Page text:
Dumbo begins exactly where you’d think it would. With a recent amputee returning from fighting in World War I to console his children whose mother recently died from influenza. That would be Holt Ferrier, a former cowboy who performs for the Medici Brothers Circus, and who has now found his entire life tossed upside down. He reunited with his children Milly and Joe, while also asking the head of the circus, Max Medici, to give him a new job since he can’t really ride and lasso anymore. And, the only job Max has for him is to become the new caretaker of the elephants. Times are tough for the Medici Brothers Circus, but Max has just purchased a pregnant elephant that he believes will become a huge draw when the baby is born. However, when the elephant, Mrs. Jumbo, does give birth they find that the calf isn’t what they expected. Because this baby has absurdly large ears, to the point that Medici is convinced no one will ever take it seriously. But, they’ve already sold a lot of tickets, so they decide to just hide his ears in a baby bonnet. Unfortunately, during the first show the baby is drawn to a woman’s hat, and ends up sneezing from the feathers, revealing his massive ears and earning mockery from the crowd and the new name Dumbo. And, sensing her baby’s embarrassment, Mrs. Jumbo charges into the ring and attempts to defend her baby, earning her the reputation of being a mad elephant. So, making a financial decision, Medici decides to sell Mrs. Jumbo, while looking for something to do with Dumbo. And, while trying to cheer the depressed Dumbo up, Milly and Joe make a startling discovery. If he has a feather Dumbo can use his massive ears to fly.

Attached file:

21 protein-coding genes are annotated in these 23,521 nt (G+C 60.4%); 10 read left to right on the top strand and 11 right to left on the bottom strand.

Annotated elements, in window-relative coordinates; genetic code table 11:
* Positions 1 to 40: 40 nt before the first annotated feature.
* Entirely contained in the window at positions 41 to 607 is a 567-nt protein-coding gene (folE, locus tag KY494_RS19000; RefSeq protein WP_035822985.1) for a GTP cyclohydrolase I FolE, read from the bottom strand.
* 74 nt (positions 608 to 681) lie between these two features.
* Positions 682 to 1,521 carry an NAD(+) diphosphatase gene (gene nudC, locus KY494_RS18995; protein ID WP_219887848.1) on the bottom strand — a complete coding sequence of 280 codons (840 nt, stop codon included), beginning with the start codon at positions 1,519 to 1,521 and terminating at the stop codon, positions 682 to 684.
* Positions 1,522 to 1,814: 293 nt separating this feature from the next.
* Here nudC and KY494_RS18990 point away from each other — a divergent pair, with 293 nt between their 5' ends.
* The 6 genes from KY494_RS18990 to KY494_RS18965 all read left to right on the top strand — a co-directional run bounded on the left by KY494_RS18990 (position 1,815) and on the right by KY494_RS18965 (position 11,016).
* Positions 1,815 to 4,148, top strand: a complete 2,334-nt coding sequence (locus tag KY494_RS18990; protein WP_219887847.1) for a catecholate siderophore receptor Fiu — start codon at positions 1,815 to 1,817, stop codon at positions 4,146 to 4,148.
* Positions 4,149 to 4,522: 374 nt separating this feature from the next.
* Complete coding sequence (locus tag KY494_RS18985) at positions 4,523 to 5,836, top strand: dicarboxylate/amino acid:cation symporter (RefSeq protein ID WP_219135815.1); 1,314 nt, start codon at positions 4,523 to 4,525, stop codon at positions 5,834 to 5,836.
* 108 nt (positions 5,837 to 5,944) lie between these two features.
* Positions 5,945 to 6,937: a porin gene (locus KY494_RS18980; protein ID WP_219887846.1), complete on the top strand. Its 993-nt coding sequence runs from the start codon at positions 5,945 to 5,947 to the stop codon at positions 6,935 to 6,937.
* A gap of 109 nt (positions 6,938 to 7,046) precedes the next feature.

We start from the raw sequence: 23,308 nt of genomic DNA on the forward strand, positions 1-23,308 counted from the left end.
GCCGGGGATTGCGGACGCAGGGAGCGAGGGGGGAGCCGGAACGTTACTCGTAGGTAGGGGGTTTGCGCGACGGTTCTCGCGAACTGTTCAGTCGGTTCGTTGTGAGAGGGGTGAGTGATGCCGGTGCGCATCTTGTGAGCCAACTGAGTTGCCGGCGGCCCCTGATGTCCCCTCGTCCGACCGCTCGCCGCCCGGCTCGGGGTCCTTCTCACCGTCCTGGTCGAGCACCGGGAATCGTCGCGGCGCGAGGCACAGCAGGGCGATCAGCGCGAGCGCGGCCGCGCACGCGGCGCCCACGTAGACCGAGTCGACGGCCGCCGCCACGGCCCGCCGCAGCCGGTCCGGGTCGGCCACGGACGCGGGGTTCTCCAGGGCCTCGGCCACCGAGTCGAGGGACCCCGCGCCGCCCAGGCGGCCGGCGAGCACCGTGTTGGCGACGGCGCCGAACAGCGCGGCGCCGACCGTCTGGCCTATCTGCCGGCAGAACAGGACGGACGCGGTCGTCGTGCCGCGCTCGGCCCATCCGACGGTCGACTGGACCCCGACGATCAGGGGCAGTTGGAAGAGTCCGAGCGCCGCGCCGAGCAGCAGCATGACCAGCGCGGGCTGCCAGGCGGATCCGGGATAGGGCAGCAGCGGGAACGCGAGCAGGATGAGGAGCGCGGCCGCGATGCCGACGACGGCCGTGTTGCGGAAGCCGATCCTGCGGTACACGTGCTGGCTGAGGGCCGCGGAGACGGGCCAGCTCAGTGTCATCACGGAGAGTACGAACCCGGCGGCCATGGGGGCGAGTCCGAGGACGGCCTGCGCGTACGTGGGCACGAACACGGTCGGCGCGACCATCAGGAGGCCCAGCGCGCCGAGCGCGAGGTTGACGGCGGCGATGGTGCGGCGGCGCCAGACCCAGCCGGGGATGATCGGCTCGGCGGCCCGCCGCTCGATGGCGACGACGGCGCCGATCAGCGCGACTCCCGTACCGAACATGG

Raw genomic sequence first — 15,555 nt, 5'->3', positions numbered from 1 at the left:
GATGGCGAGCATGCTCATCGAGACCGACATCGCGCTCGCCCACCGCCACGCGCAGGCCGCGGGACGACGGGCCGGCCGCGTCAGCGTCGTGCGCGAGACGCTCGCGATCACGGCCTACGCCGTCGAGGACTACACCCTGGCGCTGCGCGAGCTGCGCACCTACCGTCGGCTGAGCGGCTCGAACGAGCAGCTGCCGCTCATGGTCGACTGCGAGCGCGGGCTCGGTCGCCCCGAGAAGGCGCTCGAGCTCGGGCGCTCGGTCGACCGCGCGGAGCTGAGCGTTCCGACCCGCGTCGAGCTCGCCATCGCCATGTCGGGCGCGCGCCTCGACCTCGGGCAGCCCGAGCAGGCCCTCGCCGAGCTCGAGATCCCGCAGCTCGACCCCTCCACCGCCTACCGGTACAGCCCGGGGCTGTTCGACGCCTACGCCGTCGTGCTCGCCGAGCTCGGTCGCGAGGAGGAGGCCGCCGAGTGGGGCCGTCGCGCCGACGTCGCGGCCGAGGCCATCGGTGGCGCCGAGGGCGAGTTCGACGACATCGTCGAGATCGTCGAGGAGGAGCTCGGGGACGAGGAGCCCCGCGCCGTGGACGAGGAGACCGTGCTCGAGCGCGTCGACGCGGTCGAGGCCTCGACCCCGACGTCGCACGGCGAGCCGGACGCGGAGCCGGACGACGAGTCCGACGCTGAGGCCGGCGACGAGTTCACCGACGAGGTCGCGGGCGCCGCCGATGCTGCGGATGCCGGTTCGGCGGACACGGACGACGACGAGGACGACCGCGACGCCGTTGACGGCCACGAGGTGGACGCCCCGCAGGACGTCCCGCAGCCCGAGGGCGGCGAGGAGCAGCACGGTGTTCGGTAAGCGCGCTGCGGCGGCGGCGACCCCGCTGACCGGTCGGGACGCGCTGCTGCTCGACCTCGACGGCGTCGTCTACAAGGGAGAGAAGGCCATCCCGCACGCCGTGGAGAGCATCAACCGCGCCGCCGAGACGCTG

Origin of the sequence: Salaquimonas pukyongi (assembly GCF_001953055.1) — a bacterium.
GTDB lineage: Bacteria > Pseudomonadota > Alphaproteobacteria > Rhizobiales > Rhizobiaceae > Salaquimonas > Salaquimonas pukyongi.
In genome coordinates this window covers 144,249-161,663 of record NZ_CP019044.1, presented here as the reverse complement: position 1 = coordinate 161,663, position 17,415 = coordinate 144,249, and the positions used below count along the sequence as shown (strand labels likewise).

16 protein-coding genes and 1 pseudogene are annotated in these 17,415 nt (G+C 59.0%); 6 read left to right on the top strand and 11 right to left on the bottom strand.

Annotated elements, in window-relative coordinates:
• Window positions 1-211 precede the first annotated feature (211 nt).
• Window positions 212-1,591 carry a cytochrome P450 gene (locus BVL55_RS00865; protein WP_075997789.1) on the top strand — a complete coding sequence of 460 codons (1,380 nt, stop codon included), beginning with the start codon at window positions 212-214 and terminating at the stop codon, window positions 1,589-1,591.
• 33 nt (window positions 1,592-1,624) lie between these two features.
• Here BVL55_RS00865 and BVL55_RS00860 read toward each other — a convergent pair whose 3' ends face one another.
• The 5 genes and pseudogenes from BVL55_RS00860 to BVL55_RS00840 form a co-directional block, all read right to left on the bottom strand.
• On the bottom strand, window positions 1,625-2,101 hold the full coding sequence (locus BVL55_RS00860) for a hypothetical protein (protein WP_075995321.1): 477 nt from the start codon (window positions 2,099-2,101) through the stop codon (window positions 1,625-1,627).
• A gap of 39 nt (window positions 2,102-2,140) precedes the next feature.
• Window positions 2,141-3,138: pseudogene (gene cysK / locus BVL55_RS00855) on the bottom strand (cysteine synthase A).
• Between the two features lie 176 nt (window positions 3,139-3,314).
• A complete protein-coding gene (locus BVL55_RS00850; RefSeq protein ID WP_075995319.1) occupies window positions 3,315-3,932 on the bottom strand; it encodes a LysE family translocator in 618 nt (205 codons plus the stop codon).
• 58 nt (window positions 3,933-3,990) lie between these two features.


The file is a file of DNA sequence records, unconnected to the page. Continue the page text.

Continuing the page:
Ferrier doesn’t believe the children, but after a disastrous attempt to make Dumbo part of the clown show, Dumbo reveals his true ability and flies in front of a bewildered crowd. And, one of the people in attendance is able to catch a photo of the flying elephant, sparking a massive fascination with the elephant. And, eventually, the news of a flying elephant reaches New York and the owner of a massive amusement park, V. A. Vandevere. He travels to the Medici Brothers Circus to make a deal with Max, offering to hire everyone in the circus to come work for him in his Dreamland, with Dumbo as the star. Max agrees, and the entire circus travels to Dreamland, a technological marvel that’s missing a real attraction. But, with Dumbo’s help, Vandevere hopes to get a new show up and running with Collette Marchant, a famed trapeze artist. And, Dumbo does okay. He starts learning how to fly more consistently, and with Collette on his back, and they get ready for his big unveiling. Unfortunately, it turns out that Vandevere has also bought Mrs. Jumbo, and when Dumbo recognizes her calls he abandons his show to go be with her. Which, is a problem for Vandevere. So, he decides to have Mrs. Jumbo killed. As well as fire all of Max’s crew. So, they all decide to band together, along with Collette who has started to fall for Ferrier, and they plan a heist. During Dumbo’s next show they manage to free Mrs. Jumbo, and escape Dreamland, causing a chain reaction that ends with Dreamland burning to the ground. But, the elephants are free, and with the circus’ help the pair are sent back to the jungle to be with their own kind, while they start the Medici Family Circus, seeking to be a different and kinder sort of circus.